We seek short fictions, essays and poems that have some relationship to the Great Lakes region. The work should be set here or written by writers living in the region.
If accepted, the piece will be published on our website, greatlakesreview.org, and be considered for our “best-of” print issue at the end of the year. Not all work chosen for the web will appear in the print edition.
We purchase first North American serial rights and non-exclusive electronic rights for our website. All other rights are retained by the author.
We accept simultaneous submissions, but ask to be informed immediately if your work is accepted elsewhere.
Do not send multiple submissions–please wait for our response before sending another.
Unfortunately, we cannot offer payment. If you are chosen for the print edition, you will receive a free issue.
SHORT FICTION: We accept submissions of previously unpublished fiction between 1,000 and 3,000 words. The shorter the better. Tell the story as quickly and as fully as possible. Submit here.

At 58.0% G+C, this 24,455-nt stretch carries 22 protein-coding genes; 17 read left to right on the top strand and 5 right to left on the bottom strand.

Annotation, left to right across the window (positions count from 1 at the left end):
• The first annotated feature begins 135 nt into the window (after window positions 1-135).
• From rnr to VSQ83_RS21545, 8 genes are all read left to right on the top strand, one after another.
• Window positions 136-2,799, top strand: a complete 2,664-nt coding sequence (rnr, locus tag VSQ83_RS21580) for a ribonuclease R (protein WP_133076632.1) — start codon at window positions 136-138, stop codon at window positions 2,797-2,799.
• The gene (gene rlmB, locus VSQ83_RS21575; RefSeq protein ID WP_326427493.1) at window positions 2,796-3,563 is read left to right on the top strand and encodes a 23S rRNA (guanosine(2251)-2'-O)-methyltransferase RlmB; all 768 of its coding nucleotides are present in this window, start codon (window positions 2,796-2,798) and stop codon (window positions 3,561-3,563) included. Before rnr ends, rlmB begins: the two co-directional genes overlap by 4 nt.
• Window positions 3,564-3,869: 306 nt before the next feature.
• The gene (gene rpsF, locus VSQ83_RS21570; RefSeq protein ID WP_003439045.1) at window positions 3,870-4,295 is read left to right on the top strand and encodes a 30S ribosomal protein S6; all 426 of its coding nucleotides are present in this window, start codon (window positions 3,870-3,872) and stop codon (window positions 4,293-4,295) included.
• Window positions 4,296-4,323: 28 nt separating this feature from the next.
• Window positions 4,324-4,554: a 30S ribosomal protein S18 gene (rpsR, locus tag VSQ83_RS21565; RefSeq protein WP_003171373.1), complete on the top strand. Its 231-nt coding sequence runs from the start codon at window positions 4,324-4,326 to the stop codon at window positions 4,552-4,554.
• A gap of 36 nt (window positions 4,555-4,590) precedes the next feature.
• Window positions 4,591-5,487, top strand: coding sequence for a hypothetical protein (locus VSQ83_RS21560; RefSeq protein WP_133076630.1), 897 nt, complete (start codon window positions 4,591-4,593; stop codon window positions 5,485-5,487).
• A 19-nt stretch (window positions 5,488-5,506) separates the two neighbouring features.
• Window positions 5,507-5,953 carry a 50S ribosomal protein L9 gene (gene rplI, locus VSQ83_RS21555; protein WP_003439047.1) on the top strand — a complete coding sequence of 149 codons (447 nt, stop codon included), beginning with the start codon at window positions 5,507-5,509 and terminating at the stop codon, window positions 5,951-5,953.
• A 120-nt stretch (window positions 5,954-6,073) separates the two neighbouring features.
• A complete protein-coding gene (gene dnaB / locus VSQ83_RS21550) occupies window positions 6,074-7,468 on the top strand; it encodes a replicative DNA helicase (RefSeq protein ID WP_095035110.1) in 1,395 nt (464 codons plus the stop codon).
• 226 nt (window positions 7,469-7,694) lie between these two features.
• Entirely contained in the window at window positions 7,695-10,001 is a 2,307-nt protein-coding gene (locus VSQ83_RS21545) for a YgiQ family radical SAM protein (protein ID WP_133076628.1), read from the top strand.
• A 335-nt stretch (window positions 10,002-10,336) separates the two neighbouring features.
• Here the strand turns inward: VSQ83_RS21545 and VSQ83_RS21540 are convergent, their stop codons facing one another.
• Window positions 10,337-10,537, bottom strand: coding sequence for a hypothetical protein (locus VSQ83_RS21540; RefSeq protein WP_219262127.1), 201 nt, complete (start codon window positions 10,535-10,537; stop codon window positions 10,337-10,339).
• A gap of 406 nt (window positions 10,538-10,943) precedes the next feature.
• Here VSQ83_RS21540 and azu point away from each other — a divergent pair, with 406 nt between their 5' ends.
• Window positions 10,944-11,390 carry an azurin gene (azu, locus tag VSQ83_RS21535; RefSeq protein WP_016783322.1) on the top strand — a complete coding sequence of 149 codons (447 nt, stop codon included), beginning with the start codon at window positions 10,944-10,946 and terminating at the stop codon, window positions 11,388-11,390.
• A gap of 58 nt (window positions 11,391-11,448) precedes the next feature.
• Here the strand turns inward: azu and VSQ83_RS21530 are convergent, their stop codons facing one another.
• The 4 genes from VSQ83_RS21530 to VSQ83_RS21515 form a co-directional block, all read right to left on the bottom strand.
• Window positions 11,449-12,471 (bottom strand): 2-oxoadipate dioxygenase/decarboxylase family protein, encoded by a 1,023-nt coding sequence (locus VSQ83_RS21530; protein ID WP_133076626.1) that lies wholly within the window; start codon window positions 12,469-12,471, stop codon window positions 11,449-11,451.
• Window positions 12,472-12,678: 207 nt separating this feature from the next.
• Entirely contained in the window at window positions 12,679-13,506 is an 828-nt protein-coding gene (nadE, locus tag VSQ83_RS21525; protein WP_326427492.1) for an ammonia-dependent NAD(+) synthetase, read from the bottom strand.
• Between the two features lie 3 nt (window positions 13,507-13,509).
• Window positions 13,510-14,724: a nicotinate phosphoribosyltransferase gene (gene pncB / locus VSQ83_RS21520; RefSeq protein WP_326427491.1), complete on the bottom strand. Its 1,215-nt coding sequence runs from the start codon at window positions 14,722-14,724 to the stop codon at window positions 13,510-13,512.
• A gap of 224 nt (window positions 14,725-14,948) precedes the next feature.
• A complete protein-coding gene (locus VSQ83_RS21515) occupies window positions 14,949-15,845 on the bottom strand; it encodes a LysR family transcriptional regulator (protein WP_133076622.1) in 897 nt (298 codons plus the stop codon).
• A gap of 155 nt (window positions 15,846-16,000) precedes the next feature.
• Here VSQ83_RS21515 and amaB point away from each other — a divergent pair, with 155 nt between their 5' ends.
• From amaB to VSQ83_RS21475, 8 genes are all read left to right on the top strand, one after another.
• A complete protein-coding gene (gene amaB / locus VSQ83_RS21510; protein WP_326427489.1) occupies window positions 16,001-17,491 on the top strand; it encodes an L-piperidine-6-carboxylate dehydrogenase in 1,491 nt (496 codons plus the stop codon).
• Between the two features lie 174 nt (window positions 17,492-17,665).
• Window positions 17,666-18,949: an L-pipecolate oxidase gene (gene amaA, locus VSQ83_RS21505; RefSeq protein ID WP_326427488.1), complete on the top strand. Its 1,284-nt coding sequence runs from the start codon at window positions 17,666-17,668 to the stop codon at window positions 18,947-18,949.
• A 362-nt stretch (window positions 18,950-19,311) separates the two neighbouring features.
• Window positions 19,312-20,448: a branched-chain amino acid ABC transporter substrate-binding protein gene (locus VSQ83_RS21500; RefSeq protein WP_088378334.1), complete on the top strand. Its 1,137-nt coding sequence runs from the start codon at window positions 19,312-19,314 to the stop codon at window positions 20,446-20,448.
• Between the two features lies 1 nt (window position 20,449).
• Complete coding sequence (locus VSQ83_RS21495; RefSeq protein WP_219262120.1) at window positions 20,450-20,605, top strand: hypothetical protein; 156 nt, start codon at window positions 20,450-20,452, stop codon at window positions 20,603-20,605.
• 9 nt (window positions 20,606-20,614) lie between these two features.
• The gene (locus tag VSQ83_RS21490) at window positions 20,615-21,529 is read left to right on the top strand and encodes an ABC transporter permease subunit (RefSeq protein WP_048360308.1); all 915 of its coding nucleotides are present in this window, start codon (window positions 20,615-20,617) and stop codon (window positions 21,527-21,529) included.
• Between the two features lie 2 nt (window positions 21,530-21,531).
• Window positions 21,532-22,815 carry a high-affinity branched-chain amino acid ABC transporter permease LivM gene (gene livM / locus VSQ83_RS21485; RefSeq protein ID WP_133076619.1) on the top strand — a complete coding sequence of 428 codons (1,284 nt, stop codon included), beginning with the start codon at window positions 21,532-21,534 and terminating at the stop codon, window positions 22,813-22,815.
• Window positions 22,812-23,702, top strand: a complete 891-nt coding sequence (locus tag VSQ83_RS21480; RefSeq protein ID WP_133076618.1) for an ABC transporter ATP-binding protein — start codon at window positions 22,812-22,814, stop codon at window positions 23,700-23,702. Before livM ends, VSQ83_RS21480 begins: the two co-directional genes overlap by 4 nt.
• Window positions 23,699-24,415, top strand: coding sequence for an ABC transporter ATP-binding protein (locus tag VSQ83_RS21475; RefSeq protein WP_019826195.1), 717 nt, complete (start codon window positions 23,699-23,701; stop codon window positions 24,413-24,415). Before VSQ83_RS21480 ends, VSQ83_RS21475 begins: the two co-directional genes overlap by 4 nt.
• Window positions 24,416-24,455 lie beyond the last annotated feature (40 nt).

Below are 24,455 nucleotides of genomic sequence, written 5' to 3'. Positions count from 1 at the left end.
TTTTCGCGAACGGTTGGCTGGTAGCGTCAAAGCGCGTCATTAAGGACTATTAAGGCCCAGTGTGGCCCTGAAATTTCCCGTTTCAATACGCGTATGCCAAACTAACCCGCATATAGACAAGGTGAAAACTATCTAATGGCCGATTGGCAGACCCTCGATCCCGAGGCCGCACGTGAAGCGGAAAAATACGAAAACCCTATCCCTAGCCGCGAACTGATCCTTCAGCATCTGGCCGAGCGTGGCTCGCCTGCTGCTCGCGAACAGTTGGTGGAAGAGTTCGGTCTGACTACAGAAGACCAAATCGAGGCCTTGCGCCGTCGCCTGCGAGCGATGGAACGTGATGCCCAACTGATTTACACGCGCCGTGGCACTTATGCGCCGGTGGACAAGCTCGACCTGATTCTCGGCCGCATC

SHORT ESSAYS: Please submit nonfiction between 1,000 and 3,000 words. We’re looking for sharp critical or creative nonfiction essays. They can take the “memoir” form and relate a compelling personal experience. They can be a short piece of critical writing about Midwestern literature, arts or culture. As long as it’s captivating, brisk and has something to do with the region, we’ll consider it. Submit here.
POETRY: Please submit as many as three poems. Submit here.
10-MINUTE PLAYS: We accept short, 10-minute plays or excerpts from larger pieces no more than 10 pages or so. The short pieces should be no more than about 2,000 words. Submit here.
NARRATIVE MAP PROJECT: Please submit a nonfiction literary sketch under 1,000 words. The sketch, an old form we’re trying to revitalize specifically because it deals so closely with place, should feature a person, place or object that reveals something about the character of the Great Lakes region. Sketches should in some way be about your state, hometown, neighborhood or the place you love visiting the most in the Great Lakes. They can also feature a character or object from that place that helps define it. The goal is to populate our Narrative Map with sketches from all over.
NOTE: General submissions to the Narrative Map project will be closed from Jan.1 to March 15, during our Narrative Map College Writing Contest.